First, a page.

Indeed we did not, we have to reply. The Bible agrees when it says:
"For while we were still helpless, at the right time Christ died for the ungodly ... But God demonstrates His own love toward us, in that while we were yet sinners, Christ died for us ... For if while we were enemies we were reconciled to God through the death of His Son"(Romans 5:6-10)
Helpless, ungodly, enemy sinners certainly did not request the Son of God to come and sacrifice himself for them. However, the fact that we didn't ask doesn't mean he didn't take pity on our need, and in the sheer grace (undeserved favour) of God, Jesus Christ, the Son of God, did indeed come to die to pay for our sins.
One of Lewis's friends, fellow-author, Tolkien, while sympathetic with his views and aims, expressed his dislike for "Lewis's bully pulpit". But Lewis said he hoped the book would "make it easier for children to accept Christianity when they met it later in life". When, in the book, the children first hear someone say, mysteriously, "Aslan is on the move" , he writes:
"Now a very curious thing happened. None of the children knew who Aslan was any more than you do; but the moment the Beaver had spoken these words everyone felt quite different. Perhaps it has sometimes happened to you in a dream that someone says something which you don't understand but in the dream it feels as if it had enormous meaning ..."
So, atheistic critics object:
"Lewis weaves his dreams to invade children's minds with Christian iconography that is part fairytale wonder and joy - but heavily laden with guilt, blame, sacrifice and a suffering that is dark with emotional sadism. Without an Aslan, there is no one here but ourselves to suffer for our sins ... [Aslan] is an emblem for everything an atheist objects to in religion. His divine presence is a way to avoid humans taking responsibility for everything here and now on earth, where no one is watching, no one is guiding, no one is judging and there is no other place yet to come. Without an Aslan, there is no one here but ourselves to suffer for our sins, no one to redeem us but ourselves: we are obliged to settle our own disputes and do what we can. We need no holy guide books, only a very human moral compass".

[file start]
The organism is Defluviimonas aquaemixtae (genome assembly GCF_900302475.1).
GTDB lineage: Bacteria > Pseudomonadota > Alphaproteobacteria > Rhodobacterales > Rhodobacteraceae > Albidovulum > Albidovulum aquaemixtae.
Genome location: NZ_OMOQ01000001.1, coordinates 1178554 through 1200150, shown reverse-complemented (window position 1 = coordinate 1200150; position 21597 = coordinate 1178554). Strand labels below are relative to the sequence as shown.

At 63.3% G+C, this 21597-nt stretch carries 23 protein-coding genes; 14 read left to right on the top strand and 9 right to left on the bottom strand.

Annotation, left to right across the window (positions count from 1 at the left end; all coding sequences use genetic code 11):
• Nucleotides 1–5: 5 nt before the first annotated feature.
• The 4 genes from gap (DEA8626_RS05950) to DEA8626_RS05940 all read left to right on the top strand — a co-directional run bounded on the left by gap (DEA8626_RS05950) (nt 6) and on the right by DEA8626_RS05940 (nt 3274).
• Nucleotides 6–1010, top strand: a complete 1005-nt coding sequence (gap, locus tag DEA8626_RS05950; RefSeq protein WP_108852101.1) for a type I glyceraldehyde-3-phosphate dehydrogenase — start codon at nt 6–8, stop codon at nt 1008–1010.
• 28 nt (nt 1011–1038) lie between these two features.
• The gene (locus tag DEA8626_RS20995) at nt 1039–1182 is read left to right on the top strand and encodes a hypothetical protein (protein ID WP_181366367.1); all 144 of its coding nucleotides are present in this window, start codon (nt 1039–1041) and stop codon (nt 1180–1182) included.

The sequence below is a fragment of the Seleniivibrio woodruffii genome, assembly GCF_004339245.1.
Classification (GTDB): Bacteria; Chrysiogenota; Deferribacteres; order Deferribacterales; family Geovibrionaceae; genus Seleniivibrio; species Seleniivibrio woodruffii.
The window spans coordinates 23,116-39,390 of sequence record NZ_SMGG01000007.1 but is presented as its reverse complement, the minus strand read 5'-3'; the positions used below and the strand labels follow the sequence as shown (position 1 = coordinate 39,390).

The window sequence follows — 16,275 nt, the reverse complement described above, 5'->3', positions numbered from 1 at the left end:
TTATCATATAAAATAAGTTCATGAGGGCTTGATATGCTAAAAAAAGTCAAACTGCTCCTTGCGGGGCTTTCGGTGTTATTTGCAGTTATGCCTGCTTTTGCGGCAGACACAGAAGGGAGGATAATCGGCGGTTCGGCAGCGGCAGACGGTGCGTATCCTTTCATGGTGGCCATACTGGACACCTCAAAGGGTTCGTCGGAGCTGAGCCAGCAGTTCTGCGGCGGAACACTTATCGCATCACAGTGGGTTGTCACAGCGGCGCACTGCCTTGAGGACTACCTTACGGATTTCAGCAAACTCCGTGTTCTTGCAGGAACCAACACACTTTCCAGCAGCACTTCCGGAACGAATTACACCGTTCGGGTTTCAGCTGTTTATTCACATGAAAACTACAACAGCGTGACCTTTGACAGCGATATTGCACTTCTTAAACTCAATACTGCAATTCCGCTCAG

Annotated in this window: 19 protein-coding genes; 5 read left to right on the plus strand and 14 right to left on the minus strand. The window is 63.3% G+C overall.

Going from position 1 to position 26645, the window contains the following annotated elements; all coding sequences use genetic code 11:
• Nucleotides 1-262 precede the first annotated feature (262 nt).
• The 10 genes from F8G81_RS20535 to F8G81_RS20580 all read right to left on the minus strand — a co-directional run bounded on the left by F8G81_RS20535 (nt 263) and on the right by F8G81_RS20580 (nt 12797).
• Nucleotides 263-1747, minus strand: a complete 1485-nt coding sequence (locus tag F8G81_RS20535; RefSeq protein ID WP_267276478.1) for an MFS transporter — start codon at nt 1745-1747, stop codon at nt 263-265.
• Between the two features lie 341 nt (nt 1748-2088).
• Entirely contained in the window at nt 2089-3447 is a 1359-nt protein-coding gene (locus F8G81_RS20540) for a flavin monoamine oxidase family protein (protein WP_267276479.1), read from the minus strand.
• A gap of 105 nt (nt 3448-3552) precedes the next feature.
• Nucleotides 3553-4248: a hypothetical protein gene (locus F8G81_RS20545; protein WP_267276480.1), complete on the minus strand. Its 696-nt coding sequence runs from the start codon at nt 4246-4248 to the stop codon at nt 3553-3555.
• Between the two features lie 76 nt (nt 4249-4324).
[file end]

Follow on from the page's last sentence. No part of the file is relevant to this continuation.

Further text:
The current debate over this movie invites us to respond to the critic's empty review. How desperately sad to be without God and without hope in this world! The comments reported above demonstrate that after 2,000 years, the cross of Christ is every bit as much a stumbling-block as it ever was:
"But we preach Christ crucified, to Jews a stumbling block and to Gentiles foolishness, but to those who are the called, both Jews and Greeks, Christ the power of God and the wisdom of God. Because the foolishness of God is wiser than men, and the weakness of God is stronger than men" (1 Cor.1:23-25).
Whether we appreciate the Narnian Chronicles or not, the stir surrounding this adaptation is an opportunity for Christianity to affirm the all-important news that we are not alone, and most importantly, "the Son of God loved [us] and gave himself up for [us]" (see Galatians 2:20), so that all who receive him will experience the 'other place yet to come'.